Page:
Sustainable Landscape Design

Sustainable Landscape Design – Adding sustainable landscape design to your home is a great way to add curb appeal and increase your own use and enjoyment of your yard space. A major myth of xeriscaping or sustainable gardening is that local plants are dull and plain, but there are many vibrantly colored native plants and flowers that fit into the sustainable and natural category. Most major plant supply stores and big chains will have a local section, making it easy to select plants that you know will do well in your front or back yard, and any landscape designer will create a custom garden of beautiful local foliage that work well together. Plus, by replacing some of that unnatural lawn with native plants you won’t have to deal with the unsightly brown grass that’s indicative of winter dormancy, which encourages additional curb appeal all year round.

A properly planned zeriscape can even help you sell the home when future buyers notice how much they could be saving on their water bill when compared to other homes in the area.

Whether you’re looking into sustainable landscape design for Planet Earth, a curiosity in atypical landscapes or because your water bill is just too high (hello everyone), or want something besides the plot of grass and a flower box for your front yard, xeriscaping has a host of benefits for both you and your family and the environment. First, drought resistant plants by nature do not need much water. In fact, over watering them can kill them, so if you’re ever in doubt just don’t water the yard.

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By using local plants in your landscape design you can let Mother Nature do the work and turn off your sprinkler system completely, giving supplemental water with a hose or watering can on occasion. A household can see the water bill decrease by hundreds, if not thousands, of dollars over the course of a year by decreasing landscape watering, which will be much more noticeable in the hot summer months when nonnative plants need extra water and water rates are increased.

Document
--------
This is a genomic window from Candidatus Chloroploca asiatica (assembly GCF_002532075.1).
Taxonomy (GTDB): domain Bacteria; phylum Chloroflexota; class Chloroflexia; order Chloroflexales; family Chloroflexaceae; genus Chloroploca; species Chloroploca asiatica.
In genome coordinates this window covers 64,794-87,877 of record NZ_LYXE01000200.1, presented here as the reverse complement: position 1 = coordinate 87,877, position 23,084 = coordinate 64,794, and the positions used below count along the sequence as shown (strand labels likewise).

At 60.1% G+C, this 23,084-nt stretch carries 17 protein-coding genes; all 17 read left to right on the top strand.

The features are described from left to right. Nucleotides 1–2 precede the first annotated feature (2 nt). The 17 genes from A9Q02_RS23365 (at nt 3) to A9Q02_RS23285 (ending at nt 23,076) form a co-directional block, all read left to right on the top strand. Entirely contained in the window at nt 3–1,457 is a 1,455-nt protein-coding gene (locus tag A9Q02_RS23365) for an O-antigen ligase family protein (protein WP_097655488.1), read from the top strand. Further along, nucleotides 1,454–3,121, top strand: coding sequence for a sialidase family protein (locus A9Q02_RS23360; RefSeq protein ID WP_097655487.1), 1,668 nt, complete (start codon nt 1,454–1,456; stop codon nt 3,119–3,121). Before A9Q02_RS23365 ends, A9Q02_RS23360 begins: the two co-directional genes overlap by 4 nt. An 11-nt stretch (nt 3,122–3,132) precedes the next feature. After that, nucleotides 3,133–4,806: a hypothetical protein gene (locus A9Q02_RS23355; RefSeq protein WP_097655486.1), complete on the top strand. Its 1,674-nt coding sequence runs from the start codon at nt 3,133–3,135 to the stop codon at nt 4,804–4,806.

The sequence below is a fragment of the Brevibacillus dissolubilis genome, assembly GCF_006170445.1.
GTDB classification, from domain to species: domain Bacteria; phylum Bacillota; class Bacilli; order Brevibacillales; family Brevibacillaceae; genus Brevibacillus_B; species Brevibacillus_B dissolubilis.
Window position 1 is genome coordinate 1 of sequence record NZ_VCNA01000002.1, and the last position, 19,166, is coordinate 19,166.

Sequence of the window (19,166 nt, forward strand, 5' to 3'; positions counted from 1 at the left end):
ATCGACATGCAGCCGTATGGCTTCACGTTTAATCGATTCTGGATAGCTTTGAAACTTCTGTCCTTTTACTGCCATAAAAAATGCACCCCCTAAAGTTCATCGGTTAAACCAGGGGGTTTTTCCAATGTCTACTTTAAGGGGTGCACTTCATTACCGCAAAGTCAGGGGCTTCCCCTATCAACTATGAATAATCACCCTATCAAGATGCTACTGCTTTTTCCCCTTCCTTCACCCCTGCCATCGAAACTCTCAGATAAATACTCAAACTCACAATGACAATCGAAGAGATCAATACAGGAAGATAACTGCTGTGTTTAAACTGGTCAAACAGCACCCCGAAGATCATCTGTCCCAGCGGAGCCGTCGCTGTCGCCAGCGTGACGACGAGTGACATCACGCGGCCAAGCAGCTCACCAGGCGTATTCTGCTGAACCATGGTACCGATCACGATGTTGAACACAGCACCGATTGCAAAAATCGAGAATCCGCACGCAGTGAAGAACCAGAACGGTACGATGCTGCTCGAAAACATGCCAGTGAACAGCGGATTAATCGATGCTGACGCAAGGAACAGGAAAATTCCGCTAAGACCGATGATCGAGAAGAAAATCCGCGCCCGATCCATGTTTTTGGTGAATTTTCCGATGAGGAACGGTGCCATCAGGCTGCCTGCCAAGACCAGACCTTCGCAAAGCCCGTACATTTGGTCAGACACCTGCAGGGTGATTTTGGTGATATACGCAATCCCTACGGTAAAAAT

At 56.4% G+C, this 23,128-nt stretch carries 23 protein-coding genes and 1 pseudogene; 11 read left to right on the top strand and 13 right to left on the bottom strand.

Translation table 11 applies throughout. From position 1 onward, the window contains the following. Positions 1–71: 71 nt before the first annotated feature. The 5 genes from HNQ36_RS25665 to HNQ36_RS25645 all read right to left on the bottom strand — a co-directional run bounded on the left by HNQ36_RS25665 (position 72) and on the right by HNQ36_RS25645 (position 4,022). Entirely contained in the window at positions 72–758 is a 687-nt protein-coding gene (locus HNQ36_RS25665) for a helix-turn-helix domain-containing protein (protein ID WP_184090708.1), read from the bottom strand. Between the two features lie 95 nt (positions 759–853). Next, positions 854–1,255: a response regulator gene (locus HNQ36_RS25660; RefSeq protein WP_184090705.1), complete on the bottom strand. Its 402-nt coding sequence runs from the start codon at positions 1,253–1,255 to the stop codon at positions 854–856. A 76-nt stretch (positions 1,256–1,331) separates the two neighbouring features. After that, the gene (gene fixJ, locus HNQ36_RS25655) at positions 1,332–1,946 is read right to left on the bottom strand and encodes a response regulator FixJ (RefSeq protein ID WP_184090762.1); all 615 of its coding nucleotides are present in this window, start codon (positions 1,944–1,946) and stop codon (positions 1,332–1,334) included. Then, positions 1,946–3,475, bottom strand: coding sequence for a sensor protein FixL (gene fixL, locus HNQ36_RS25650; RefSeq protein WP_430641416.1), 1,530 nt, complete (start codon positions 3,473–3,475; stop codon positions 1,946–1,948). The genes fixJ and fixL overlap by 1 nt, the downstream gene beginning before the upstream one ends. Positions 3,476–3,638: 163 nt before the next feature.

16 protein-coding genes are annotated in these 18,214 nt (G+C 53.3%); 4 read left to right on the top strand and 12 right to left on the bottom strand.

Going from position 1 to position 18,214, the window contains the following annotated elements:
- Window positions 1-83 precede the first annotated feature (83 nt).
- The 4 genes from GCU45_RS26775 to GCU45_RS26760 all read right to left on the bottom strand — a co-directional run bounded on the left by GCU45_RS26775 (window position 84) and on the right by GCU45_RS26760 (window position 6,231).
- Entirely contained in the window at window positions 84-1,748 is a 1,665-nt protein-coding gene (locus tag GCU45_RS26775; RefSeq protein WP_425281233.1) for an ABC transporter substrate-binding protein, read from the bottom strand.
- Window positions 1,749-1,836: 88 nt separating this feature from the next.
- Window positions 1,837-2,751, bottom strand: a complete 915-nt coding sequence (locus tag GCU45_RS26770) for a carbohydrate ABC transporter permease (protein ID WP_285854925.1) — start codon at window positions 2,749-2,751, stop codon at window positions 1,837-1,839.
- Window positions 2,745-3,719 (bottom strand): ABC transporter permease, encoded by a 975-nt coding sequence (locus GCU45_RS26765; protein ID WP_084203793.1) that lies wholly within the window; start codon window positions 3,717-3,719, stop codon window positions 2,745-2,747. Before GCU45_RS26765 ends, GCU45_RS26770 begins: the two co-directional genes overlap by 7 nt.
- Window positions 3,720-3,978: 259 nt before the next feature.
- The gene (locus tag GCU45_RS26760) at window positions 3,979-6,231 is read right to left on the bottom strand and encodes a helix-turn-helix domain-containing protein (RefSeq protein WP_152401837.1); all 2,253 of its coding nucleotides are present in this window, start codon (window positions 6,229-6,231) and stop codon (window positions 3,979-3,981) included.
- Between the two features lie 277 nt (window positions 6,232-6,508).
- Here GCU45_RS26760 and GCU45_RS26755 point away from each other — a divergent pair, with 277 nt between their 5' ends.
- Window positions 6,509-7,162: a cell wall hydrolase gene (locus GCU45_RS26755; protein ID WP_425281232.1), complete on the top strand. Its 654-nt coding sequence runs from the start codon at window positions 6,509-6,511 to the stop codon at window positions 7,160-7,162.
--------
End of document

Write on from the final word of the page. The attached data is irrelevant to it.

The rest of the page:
Sustainable garden at the Agricultural Farm Historic Park in Derwood

How to start a sustainable landscaping?

You might have made the decision to trend your yard towards more native, water wise plants for any number of reasons, but getting started with xeriscaping can be a big step, especially if your home is traditionally landscaped. Rather than tear everything out and start over from scratch, you can make water wise and drought resistant plant choices one by one as you need to replace sections. For example, wait until the winter when your grass is dormant to remove sections of grass to keep the rest of it alive and replace thirsty plants with water wise plants as they die. Use pretty river rocks as ground cover in between plants for a more sophisticated look, and keep flowering desert plants in pots for a more sustainable version of your regular flower box.

You don’t have to completely remove all grass, nonnative flowers and water dependent plants from your yard to have a sustainable garden. If you choose to keep nonnative plants, or plants that aren’t drought resistant, use mulch or some sort of ground cover to encourage water conservation. Mulch also prevents weeds and controls overgrowth for a more visually appealing garden and can be used across a wide range of plant types. Talking with a landscape designer might be a good first step, as landscape design is as much about which species complement each other in terms of water use as much as it is about which plants are drought resistant or flowering. With a little knowledge and time any home can have a beautiful and water efficient landscape design.

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